This unit is quieter (no tinny rattle) and supplies whatever I need. And will
last my lifetime probably. I passed the sears unit on to my father.
Running continuously isn't a bad thing. The compressor shop told me it needs a
long period of use occasionally to boil off water in the oil. But this is an
I just bought one a few weeks ago and what I discovered is that once you
decide to go with one that is large enough to have wheels instead of just a
handle you might as well go large. I ended up with a 26 gallon vertical
tank because it actually has a smaller footprint than smaller horizontal
units (how often is height an issue?).
A smaller unit might still have a weight adavantage should you need to
actually lift it into the back of a pickup, but as long as you are just
rolling it around the one I bought moves like a two-wheeled hand cart and is
no more difficult to move than a smaller unit would be. For the time being
it just sits in the corner of my garage, but I could bring it in the house
if I needed it closer for using a nailer or some similar project.
Having the large tank does provide a lot of advantages the most notable
being the infrequency of the unit having to start up the motor. Most times
when I use it the motor never comes on at all. While I haven't used it yet
for spraying or other tasks that require high volume it's nice to know the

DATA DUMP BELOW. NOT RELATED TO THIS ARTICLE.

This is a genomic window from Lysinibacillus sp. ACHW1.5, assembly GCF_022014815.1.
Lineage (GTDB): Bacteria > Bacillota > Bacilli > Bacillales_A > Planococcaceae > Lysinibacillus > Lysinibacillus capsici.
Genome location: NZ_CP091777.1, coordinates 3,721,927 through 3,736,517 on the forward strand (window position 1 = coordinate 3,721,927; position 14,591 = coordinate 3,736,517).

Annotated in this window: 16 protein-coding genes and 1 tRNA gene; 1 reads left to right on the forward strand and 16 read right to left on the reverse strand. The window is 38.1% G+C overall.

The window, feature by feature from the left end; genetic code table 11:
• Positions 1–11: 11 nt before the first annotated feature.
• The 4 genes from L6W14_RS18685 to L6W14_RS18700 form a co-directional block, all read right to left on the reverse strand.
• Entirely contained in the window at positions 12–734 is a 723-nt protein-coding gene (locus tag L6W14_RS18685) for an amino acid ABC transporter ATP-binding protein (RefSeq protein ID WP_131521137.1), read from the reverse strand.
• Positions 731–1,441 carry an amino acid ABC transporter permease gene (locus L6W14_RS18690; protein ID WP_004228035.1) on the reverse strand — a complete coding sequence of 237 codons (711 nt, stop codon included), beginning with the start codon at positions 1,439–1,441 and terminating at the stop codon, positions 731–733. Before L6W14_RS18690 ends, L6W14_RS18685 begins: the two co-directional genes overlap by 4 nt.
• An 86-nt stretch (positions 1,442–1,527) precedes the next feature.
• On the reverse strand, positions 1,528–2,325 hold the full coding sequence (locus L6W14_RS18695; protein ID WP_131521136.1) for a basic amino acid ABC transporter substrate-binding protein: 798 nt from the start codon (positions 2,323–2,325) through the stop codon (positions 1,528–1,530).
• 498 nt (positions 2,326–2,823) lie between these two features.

capacity is there if I should need it. I realize that "bigger tank" is not
synonymous with "higher volume rate", but it does factor in. I also did get
the unit that had the highest CFM in the price range I was shopping for.
Or this One with stapler/nailer & staples included:
This is a diaphragm model. I have this one, but with the oil lubed
motor/compressor. Hmmm, actually, mine must be a bit larger as it's a 4
gal. I would not go smaller than 4 gal.
I'd stay away from combo nailer/staplers. Get a nailer for nailing and
a stapler for stapling.
that 89.00 looks modern ...id get that one.......... fyi.. my neighbor
bought hf oil bath compressor with 12 gallon tank and bought their
special compressor oil . that thing kept getting hot after a few minutes
and kicking off the thermal reset.. he took it back and replacement did
same thing. we drained "special" hf oil and filled with synthetic engine
oil. it has worked fine since.seems special compressor oil isnt good
I got a relative cheap (less than $100) oil lubed compressor from Harbor
Freight. I think it was rated at 5.6 CFM.
I got it mainly because a oilless compressor I had could not supply the air
needed by a pnaumatic floor scraper I picked up from HF. The oilless would
not "work" the scraper even in short bursts. The "gallon sized" air tank
just wasn't big enough.
The HF compressor did the job. It wasn't up to coninuous operation but it
provided wll over a 20% duty cycle.
I haven't subjected it to long term use as I not quite up to scraping all
the carpet from the basement yet. I did have some problems with getting
enough electric powr to it. I had to plug it into an outlet right next to
the main service panel. Otherwise it would stall and the thermal overload
would trip. It has a "dump valve" that takes the load off the motor when
it starts but untill it can get up to speed within 1/2 second, the full load
will stall the motor and cause a thermal trip.
Larger loads like that compressor really are suitable for 120 volt outlets.
They really need 240 volt motors and outlets but most folks just don't have
or want 240 volt outlets.